Thirty years ago an organisation called the Social Science Research Fund Committee (SSRFC) allocated $311,440 in 16 grants to social science research projects outside government agencies. That’s an average of just under $20,000 per project or roughly $38,000 in today’s money. Most projects were carried out by university academics and clearly there were minimal overheads being charged! A range of different disciplines (mainly psychology and sociology) were represented and going by their titles, few projects were directly linked to any policy application. However, the SSRFC also supported establishment of a social sciences working party to advise the Government on future directions, promoted the use of four databases to facilitate communication among researchers and enable contact with ‘non-specialists’, published reports and ran seminars. A fair chunk of the non-grant funding was used for attendance at international events.
The more things change, the more they stay the same.
The need for funding, networking, publishing and access to social research is ever-present and has been addressed by a number of initiatives over the years. There has also been a continually growing emphasis on ensuring that research is relevant and able to be applied. In quantitative terms, the amount invested in social science is far more than could have been dreamed of in the 1980s. For example, two of the National Science Challenges with significant social science research components have respectively been allocated $3.5 million and $4.8 million per year for up to 10 years. Many research programmes funded through the Ministry of Business, Innovation and Employment, the Tertiary Education Commission, the Health Research Council and other government agencies also contain elements of social science, and of course Superu and the Social Investment Agency have been putting money into research. But it’s not easy to tease out what the total national investment is. In some ways this is a good thing, because social science that is ‘embedded’ in multi-disciplinary programmes can have greater impact. On the other hand, it is difficult to get a strategic overview of New Zealand’s investment in policy-related social science research. Are we investing enough, and in the right places?
Things used to be more transparent, but not necessarily better. In the early 1990s, non-departmental, contestable social science funding was allocated by the Foundation for Research, Science and Technology (FRST) through four thinly-sliced ‘output classes’ which together contained about $1.6 million, or 0.5 percent of the total funding available through the overall Public Good Science Fund (PGSF). Social scientists weren’t happy about getting such a small piece of the pie and argued their case for more, via a comprehensive priority-setting process overseen by an expert panel. A multi-criteria decision framework was used to frame the panel’s decisions, including criteria such as ‘strategic importance’ and ‘research leverage’. I was servicing the panel and present at a meeting when the first round of scoring against criteria was processed, and raw results indicated that roughly 30 percent of total funding should go into social science! This would have turned the science system on its head and to say that there was uproar in the room would be an understatement. Such an outcome was politically untenable and it was decided to use the model “only to provide indications of direction and strength of shift”.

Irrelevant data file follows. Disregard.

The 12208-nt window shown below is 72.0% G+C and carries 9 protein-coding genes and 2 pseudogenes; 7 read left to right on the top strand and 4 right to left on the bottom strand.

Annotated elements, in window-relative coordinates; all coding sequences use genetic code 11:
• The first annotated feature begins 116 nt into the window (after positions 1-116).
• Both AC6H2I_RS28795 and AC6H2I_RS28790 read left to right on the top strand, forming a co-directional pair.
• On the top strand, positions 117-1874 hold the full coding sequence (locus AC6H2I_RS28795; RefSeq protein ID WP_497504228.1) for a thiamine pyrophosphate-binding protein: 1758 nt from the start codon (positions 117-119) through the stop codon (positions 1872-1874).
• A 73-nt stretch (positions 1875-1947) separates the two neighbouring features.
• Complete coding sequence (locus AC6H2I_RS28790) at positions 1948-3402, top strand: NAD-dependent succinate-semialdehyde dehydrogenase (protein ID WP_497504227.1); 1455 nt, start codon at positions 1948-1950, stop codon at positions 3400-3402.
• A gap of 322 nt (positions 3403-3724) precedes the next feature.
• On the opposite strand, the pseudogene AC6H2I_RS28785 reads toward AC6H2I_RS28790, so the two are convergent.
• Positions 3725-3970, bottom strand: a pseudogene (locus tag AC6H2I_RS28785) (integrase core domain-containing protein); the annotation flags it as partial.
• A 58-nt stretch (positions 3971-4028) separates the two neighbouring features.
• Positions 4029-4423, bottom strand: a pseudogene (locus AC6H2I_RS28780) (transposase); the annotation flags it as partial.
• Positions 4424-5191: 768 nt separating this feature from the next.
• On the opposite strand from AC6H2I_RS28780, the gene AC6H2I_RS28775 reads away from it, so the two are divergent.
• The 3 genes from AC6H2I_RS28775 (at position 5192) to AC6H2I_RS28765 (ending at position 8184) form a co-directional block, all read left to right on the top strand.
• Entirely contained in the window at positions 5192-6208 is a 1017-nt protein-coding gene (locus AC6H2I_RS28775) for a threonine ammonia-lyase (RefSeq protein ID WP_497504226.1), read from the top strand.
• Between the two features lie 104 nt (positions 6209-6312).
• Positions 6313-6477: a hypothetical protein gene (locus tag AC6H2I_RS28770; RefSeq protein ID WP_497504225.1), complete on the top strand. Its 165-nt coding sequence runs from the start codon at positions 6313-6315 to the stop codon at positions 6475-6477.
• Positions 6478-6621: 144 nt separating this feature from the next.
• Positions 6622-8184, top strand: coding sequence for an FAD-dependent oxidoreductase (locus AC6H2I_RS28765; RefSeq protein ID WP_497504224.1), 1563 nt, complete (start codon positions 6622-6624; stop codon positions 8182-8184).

So rather than getting a boost to $80 million (and other sciences a concomitant decrease) the amount allocated to contestable social science research was projected to increase over five years to $4.5 million (2 percent of the total PGSF). As far as I can tell, this amount (in both nominal and proportional terms) has made its way through various manifestations of contestable funding up until the present day. If the $4.5 million had kept pace with inflation, it would now be $7 million.
This is a very simplistic comparison but it’s safe to say that social science remains a poor relation, notwithstanding 12 reviews of the sector since the days of the SSRFC. A number of agencies and initiatives have come and gone, as described in For whom the bell tolls, a report published by Superu in April this year. Some fine people have come and gone too. I particularly remember Raewyn Good’s passionate work for the Social Policy Evaluation and Research Committee (SPEaR) and the Association of Social Science Researchers. It’s lovely to see Raewyn being commemorated through an annual award from the Royal Society.
So things are not all bleak. Aside from pockets of extra funding for research on social questions, the work of the SSRFC and SPEaR are to some extent reprised in ESocSci and The Hub. Thinking about the complex nature of evidence and its use in policy is continuing to advance. Treasury’s Living Standards Framework brings more attention to bear on the components of social and human capital, and there’s even talk of carrying out research into the (human) behavioural factors which contributed to the importation and spread of mycoplasma bovis.
But it still seems strange that at a time when so many of the large problems that New Zealand faces are social in nature, we invest so little in social science research. And there continues to be a lack of broad strategic oversight of the field. As Superu exits the stage, I remain hopeful that this gap will one day be filled.
Dr Malcolm Menzies